GoSL’s interest cost down Rs 3.6B

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By 2017-02-15

By Paneetha Ameresekere

Central Bank of Sri Lanka's (CBSL's) modus operandi of continuously retiring maturing Treasury (T) Bills in its holdings, reaped dividends to the Government of Sri Lanka (GoSL), with the latter's money printing costs reducing dramatically by 32.16% (Rs 3.586.54 million) to Rs 7,564.86 million yesterday, over Monday's interest costs, data showed.

Yesterday was the third consecutive market day that CBSL retired part of its T Bill holdings (money printing inclusive of interest cost of such), thereby helping GoSL to control such costs. Despite such continuous retirements of maturing T Bills (inclusive of interest costs), money printing at the end of yesterday's trading threw up a figure of Rs 211,916.45 million, equivalent to nearly 5,000% of market's excess liquidity figure position at the end of the day's trading, yesterday, which threw up a negative, net, excess liquidity figure of
Rs 4,579 million. The money market, due to the continuous retirement of maturing T Bills in CBSL's holdings, threw up a net shortfall for the third consecutive market day, yesterday.

As a result, the weighted average rate (WAR) of market repos increased by two basis points (bps) to 8.51% yesterday, though the administered WAR of call money fell by one bp to 8.44% yesterday.

Meanwhile, the money market saw a net outflow of Rs 2 million yesterday. If this was due to the protection of the rupee, either in the government securities market (GSM) or due to GoSL's foreign debt servicing commitments, then such an outflow would have had been equivalent to US$ 13,267 flying out from CBSL's foreign reserves, considering that the current 'spot' rate is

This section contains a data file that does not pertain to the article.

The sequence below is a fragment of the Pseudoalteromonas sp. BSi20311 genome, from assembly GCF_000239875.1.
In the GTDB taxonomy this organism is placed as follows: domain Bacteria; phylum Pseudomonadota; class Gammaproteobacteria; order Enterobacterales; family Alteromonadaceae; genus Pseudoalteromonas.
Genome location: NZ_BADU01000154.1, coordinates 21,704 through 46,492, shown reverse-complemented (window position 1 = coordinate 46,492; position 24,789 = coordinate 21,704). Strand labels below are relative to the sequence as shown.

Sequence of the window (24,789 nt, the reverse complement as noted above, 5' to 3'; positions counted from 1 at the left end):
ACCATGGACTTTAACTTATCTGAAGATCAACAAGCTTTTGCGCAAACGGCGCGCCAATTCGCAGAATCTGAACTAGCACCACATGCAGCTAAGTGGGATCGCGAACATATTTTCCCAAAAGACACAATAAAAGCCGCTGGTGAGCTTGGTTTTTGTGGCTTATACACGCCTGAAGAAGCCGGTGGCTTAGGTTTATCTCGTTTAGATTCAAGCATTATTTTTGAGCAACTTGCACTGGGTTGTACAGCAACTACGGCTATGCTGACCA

Rs 150.75 to the US dollar. CBSL deals in 'spot' with the market, where such trades are settled after two market days from the date of transaction.

With CBSL's moral suasion net continuously casting its shadow over the interbank foreign exchange (FX) market to prevent depreciative pressure on the rupee led by foreign exits from the GSM, coupled with import demand, the exchange rate (ER) was bridled at
Rs 151.20/25 to the dollar in two weeks' forwards around 3.55 p.m. yesterday, market sources told this reporter.

Markets close at 4.30 p.m. With the average selling price of the ER for telegraphic transfer (TT) in the real FX market at Rs 152.45 to the dollar, a foreigner exiting from the GSM will be able to buy his dollars at a discounted rate of Rs 150.78 to the dollar from the CBSL's foreign reserves, where this figure is arrived on the basis that such a selling price is Rs 150.75 plus selling bank's commission of Rs 0.03 for each of such dollar units sold. This gives the foreigner a price advantage of Rs 1.67 (1.11%) when making such purchases.

In contrast, in the stock market, the bourse made gains for the second consecutive market day yesterday, boosted by net foreign inflows (NFIs) for the ninth consecutive market day yesterday, led by foreign interest in JKH, the market's largest capitalized stock.

As a result, the benchmark ASPI gained by 0.17% to 6,148.94 points and the more sensitive S&P SL 20 Index by 0.33% to 3,532.93 points on a nominal Rs 548.94 million turnover. Total number of shares which changed hands was 20.25 million.
Number of gainers was 78 and losers, 59. NFIs amounted to Rs 58.17 million, of which JKH's contribution was Rs 78.84 million. As a result, net foreign outflows (NFOs) in the calendar year to date contracted to Rs 414.75 million. Foreigners buying shares from the bourse, have their dollars converted at Rs 150.72 to the dollar, where this figure is derived from the administered spot rate of Rs 150.75 minus Rs 0.03 being bank commission. However, the buying bank will sell such dollar inflows to CBSL at the administered 'spot' rate of Rs 150.75 to the dollar. Meanwhile, the average buying rate of the dollar for TT yesterday was Rs 148.72, still giving the foreigner a price advantage of Rs 2 (1.34%) for each dollar sold compared to the hapless local, whether such a person is an exporter, or more appropriately, a remittance beneficiary, selling dollars to his bank. Remittances are Sri Lanka's largest FX earner.

Meanwhile, turnover was led by Dialog, the market's fifth largest capitalized stock with a figure of Rs 131.21 million on a 11.93 million SV. Dialog closed flat at Rs 11 a share. Next was JKH (Rs 103.47 million) on a 690,385 SV. JKH closed up 1.01% to Rs 149.90 a share. No other stock entered the Rs 100 million turnover club yesterday. Dialog led the way vis-à-vis NFOs with a figure of Rs 20.55 million.

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